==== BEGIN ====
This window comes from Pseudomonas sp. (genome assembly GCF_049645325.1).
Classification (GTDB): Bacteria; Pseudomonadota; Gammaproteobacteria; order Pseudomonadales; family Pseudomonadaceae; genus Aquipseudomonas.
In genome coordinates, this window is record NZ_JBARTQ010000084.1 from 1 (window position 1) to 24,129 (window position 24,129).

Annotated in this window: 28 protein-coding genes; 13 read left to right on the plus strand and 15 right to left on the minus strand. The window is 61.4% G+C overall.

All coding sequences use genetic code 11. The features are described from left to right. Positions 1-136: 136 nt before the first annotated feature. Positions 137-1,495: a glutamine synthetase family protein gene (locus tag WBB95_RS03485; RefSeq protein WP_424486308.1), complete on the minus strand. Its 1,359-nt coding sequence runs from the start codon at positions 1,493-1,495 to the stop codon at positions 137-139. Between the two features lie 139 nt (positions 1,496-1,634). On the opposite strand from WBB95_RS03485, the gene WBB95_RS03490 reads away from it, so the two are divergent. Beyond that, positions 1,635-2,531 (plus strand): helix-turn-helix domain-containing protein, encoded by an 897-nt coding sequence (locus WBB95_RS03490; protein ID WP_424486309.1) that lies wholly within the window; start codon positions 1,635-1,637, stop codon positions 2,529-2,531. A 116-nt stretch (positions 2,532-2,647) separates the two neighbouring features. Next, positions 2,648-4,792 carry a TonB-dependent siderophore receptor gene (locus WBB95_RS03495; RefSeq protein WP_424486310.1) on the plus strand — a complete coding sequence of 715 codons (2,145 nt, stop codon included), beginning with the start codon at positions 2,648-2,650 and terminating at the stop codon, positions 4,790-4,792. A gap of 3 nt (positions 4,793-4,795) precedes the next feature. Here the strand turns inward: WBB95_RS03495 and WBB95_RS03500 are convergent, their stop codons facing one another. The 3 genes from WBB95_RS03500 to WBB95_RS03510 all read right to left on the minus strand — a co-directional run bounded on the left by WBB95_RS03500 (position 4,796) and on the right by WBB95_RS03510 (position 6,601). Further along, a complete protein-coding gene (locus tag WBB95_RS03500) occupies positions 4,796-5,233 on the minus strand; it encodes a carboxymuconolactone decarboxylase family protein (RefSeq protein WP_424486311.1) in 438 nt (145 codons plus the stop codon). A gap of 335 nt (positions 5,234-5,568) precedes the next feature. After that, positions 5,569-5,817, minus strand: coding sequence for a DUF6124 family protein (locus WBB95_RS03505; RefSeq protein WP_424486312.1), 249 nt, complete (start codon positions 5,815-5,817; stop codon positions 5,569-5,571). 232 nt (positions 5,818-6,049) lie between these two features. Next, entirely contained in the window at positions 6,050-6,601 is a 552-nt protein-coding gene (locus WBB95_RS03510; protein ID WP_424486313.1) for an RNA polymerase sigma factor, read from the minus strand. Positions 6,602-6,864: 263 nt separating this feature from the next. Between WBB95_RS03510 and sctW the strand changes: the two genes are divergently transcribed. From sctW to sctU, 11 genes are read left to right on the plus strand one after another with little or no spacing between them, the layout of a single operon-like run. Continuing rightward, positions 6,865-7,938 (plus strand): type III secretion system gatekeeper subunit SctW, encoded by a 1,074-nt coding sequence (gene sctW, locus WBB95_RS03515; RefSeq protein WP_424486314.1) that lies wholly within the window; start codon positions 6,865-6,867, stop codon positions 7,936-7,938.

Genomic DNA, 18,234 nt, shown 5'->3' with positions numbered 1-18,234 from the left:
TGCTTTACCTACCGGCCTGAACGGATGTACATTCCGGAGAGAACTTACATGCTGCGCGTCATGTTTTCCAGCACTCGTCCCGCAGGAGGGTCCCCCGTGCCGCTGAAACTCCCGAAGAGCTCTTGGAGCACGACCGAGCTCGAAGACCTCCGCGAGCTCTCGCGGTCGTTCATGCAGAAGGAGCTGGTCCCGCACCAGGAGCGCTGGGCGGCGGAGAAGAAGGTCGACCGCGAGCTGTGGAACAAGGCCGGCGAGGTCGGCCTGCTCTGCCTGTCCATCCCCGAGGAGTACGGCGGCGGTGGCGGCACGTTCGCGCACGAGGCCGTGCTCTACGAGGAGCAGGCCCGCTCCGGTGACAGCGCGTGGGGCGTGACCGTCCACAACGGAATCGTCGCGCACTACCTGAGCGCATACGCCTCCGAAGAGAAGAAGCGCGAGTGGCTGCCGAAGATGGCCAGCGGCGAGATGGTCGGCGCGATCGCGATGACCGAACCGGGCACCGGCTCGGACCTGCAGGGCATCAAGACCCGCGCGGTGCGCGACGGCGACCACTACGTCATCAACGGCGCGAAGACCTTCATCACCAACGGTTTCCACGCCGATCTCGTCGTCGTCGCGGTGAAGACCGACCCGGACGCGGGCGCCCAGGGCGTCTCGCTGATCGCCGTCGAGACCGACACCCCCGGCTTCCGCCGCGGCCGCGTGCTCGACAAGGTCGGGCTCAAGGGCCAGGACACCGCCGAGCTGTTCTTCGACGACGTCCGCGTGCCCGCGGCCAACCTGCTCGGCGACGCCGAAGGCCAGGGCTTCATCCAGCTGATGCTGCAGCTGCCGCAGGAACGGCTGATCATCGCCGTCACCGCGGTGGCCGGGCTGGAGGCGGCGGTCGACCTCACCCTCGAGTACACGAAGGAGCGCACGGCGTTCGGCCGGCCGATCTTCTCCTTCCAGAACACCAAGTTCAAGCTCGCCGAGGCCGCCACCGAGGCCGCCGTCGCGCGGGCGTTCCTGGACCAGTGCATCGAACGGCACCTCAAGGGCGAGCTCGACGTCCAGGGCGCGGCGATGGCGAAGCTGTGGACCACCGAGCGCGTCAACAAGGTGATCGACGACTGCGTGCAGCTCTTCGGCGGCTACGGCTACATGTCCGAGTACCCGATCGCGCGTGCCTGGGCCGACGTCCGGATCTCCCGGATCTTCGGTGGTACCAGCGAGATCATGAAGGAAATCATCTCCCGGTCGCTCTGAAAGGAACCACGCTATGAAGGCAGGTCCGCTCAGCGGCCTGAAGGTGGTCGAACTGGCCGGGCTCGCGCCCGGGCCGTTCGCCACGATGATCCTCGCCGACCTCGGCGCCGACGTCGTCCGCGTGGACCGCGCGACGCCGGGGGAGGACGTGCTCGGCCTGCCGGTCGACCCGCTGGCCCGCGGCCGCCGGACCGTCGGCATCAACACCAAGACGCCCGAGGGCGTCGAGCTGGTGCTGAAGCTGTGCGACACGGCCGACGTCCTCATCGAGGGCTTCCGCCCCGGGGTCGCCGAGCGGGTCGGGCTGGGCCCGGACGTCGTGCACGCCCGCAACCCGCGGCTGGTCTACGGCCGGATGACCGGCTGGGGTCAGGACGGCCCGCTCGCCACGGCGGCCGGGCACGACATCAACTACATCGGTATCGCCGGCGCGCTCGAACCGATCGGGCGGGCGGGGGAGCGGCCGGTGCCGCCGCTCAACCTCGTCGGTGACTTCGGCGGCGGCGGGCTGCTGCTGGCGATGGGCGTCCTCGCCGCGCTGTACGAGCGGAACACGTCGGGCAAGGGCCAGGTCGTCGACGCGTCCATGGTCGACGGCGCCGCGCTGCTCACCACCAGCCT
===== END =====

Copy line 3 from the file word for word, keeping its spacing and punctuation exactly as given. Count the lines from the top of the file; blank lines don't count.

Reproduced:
In genome coordinates, this window is record NZ_JBARTQ010000084.1 from 1 (window position 1) to 24,129 (window position 24,129).